Environments, Locations, and Movements
- Available for pre-order. Item will ship after July 20, 2021
Geographic space is a fundamental and essential construct of the physical reality within which we live, move, and construct our world. Through space we create â€˜othersâ€™ (anything that is any distance from â€˜usâ€™) and we experience time (by moving from one place point to another). Because it is so fundamental to our experience, we often take geographic space for granted.
Tourism Spaces: Environments, Locations, and Movements shows some of the ways that geographers and other social scientists bring spatial considerations to the forefront of our research and understanding of tourism. This is seen through the spatial arrangements and distributions of tourism phenomena, such as attractions, destinations, and in the spatial behaviour of tourists themselves. Today, these spatial arrangements and patterns are increasingly being captured, analysed, and understood through various forms of formal and informal digital data.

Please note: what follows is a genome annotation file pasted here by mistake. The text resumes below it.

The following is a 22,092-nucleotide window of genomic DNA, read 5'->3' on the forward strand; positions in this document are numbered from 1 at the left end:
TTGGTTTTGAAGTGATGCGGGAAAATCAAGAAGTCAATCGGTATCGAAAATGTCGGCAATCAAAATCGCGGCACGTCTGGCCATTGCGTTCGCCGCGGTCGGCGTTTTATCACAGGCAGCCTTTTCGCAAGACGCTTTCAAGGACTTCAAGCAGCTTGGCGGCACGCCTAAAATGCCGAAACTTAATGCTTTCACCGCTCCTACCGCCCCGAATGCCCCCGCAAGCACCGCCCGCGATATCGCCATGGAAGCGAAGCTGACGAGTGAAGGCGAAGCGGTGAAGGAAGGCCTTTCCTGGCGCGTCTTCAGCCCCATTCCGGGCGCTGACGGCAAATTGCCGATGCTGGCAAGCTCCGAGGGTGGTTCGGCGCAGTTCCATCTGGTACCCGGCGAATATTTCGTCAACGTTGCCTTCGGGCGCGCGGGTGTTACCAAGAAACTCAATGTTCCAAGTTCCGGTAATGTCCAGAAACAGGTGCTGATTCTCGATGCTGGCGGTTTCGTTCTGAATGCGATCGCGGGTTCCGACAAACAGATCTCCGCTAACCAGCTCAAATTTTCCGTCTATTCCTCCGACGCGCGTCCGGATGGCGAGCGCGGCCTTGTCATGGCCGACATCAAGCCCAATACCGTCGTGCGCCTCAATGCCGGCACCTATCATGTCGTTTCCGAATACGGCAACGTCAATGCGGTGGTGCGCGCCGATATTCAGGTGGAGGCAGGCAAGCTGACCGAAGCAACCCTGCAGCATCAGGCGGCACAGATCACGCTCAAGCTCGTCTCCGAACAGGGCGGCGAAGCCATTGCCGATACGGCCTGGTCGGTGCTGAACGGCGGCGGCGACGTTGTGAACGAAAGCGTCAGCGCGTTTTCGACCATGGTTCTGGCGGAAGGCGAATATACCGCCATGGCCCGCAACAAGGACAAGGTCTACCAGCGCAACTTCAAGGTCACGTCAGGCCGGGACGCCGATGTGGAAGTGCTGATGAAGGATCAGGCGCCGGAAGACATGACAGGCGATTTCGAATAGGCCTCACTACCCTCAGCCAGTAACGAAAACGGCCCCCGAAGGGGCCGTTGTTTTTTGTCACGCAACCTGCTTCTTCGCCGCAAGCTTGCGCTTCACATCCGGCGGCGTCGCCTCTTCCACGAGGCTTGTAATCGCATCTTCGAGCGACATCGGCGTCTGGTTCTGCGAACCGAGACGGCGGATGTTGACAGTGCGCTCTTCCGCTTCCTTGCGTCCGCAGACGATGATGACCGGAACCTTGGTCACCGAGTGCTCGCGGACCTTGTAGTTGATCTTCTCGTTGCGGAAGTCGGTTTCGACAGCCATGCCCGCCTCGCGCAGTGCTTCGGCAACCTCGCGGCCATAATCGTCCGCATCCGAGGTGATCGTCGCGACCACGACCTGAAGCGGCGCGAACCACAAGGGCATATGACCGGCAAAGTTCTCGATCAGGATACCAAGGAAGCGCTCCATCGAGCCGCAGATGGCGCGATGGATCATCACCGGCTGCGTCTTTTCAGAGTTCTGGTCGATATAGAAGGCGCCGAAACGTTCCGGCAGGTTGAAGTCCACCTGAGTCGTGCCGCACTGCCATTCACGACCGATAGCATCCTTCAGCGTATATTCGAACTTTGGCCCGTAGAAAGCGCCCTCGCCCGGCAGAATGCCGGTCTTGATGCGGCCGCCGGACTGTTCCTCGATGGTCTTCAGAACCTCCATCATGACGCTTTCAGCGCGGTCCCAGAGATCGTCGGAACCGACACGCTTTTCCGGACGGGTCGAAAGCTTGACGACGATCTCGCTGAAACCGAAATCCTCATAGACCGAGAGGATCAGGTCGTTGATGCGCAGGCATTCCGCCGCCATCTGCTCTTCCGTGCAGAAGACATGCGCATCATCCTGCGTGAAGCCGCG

The chapters in this book were originally published as a special issue of Tourism Geographies.
Table of Contents
Alan A. Lew
1. Spatial arrangements of tourist villages: implications for the integration of residents and tourists
Dawid SoszyÅ„ski, Barbara SowiÅ„ska-Åšwierkosz, Patricia A. Stokowski and Andrzej Tucki
2. Selecting the best route in a theme park through multi-objective programming
Beatriz RodrÃguez-DÃaz and Juan Ignacio Pulido-FernÃ¡ndez
3. Pattern of Chinese tourist flows in Japan: a Social Network Analysis perspective
4. Understanding visitorsâ€™ spatial behavior: a review of spatial applications in parks
Geoffrey K. Riungu, Brian A. Peterson, John A. Beeco and Greg Brown
5. Leveraging physical and digital liminoidal spaces: the case of the #EATCambridge festival
Michael Duignan, Sally Everett, Lewis Walsh and Nicola Cade
6. Proximate tourists and major sport events in everyday leisure spaces
Katherine King, Richard Shipway, Insun Sunny Lee and Graham Brown
7. Big data and tourism geographies â€“ an emerging paradigm for future study?
8. The impact of distance on tourism: a tourism geography law
9. Sensing tourists: geoinformatics and the future of tourism geography research
10. The more-than-visual experiences of tourism
11. The end of tourism? A Gibson-Graham inspired reflection on the tourism economy
Alan A. Lew is Professor Emeritus of Geography and Planning at Northern Arizona University. He is the founding Editor-in-Chief of Tourism Geographies (Routledge/Taylor & Francis), and has primarily researched and written about tourism development and landscapes of East and Southeast Asia.